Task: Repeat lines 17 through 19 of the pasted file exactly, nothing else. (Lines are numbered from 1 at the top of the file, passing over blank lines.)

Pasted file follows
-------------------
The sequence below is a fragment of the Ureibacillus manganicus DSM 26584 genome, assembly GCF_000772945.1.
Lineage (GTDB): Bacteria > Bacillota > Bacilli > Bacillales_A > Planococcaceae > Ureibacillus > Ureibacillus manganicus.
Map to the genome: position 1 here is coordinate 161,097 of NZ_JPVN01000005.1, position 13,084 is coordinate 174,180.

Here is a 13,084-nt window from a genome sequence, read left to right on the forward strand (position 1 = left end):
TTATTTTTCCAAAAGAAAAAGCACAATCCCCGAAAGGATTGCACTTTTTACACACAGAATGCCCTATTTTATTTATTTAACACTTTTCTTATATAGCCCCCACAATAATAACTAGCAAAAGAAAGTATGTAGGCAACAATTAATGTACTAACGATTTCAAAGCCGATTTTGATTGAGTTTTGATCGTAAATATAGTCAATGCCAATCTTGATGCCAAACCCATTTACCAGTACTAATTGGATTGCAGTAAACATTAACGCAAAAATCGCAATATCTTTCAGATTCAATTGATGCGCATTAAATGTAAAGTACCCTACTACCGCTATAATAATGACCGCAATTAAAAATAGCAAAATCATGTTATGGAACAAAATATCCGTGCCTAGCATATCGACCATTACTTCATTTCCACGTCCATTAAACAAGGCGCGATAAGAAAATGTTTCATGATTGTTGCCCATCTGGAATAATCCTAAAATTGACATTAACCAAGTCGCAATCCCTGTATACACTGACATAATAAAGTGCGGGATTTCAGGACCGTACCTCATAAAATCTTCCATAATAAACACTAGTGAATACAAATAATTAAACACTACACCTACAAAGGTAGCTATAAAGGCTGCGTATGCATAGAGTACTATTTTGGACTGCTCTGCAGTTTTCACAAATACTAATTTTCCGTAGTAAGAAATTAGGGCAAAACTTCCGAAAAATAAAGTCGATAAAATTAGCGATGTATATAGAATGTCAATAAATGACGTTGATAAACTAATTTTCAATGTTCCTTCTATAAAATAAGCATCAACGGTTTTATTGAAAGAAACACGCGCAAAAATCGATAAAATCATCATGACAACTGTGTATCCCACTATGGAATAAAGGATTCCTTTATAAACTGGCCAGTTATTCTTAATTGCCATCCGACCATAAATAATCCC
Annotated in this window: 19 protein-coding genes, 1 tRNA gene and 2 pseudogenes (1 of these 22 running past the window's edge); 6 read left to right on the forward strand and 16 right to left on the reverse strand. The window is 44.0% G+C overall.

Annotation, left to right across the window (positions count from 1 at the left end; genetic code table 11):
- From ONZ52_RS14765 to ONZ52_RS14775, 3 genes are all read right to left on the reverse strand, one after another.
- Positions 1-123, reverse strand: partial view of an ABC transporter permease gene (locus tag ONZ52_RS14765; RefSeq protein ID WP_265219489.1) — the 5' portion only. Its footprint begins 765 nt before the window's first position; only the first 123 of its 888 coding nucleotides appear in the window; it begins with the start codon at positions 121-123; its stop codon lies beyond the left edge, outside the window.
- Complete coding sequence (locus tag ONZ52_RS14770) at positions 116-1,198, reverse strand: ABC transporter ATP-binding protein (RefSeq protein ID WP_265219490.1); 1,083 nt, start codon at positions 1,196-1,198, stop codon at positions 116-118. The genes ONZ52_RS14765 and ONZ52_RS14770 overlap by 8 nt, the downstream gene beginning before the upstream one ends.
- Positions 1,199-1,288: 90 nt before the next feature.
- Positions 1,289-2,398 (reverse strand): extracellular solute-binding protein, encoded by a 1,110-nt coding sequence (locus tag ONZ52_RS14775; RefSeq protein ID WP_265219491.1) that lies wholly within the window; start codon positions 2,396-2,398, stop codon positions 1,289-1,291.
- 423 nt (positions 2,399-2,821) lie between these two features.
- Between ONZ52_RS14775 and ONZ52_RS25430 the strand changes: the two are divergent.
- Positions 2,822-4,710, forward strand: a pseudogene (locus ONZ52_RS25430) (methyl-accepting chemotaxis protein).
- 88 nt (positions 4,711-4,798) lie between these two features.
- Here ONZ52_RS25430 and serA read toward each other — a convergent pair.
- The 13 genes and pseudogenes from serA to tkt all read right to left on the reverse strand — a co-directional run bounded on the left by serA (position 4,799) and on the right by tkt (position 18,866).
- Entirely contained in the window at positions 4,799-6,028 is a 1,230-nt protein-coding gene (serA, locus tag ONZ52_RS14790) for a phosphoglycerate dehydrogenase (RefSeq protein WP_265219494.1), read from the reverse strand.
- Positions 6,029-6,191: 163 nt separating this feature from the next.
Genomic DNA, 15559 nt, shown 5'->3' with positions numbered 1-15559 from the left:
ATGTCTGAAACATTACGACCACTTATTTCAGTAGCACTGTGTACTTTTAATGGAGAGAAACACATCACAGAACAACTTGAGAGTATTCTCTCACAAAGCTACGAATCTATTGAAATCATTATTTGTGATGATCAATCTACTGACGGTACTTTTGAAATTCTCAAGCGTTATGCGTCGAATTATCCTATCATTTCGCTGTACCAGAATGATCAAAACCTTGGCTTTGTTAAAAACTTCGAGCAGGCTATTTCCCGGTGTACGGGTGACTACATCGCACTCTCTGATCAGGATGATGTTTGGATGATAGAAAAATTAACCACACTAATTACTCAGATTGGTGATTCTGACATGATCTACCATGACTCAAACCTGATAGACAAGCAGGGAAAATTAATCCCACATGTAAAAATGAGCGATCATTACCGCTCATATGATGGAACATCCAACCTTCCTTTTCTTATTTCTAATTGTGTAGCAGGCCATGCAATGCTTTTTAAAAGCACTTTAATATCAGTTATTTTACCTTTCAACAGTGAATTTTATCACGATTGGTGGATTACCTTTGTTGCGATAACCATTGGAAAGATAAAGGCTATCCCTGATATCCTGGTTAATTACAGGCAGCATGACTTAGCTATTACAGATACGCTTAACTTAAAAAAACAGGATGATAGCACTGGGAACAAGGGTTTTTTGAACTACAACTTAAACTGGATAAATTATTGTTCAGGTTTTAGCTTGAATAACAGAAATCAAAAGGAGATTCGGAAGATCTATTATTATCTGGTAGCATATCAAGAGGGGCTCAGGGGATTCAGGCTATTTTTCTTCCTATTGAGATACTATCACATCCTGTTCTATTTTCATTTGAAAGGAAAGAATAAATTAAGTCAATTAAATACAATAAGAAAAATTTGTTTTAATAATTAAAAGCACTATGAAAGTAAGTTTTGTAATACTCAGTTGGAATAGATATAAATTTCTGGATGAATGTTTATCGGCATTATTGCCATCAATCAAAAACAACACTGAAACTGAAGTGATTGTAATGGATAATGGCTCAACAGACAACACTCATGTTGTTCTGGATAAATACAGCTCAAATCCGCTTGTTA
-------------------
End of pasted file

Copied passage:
- Here ONZ52_RS25430 and serA read toward each other — a convergent pair.
- The 13 genes and pseudogenes from serA to tkt all read right to left on the reverse strand — a co-directional run bounded on the left by serA (position 4,799) and on the right by tkt (position 18,866).
- Entirely contained in the window at positions 4,799-6,028 is a 1,230-nt protein-coding gene (serA, locus tag ONZ52_RS14790) for a phosphoglycerate dehydrogenase (RefSeq protein WP_265219494.1), read from the reverse strand.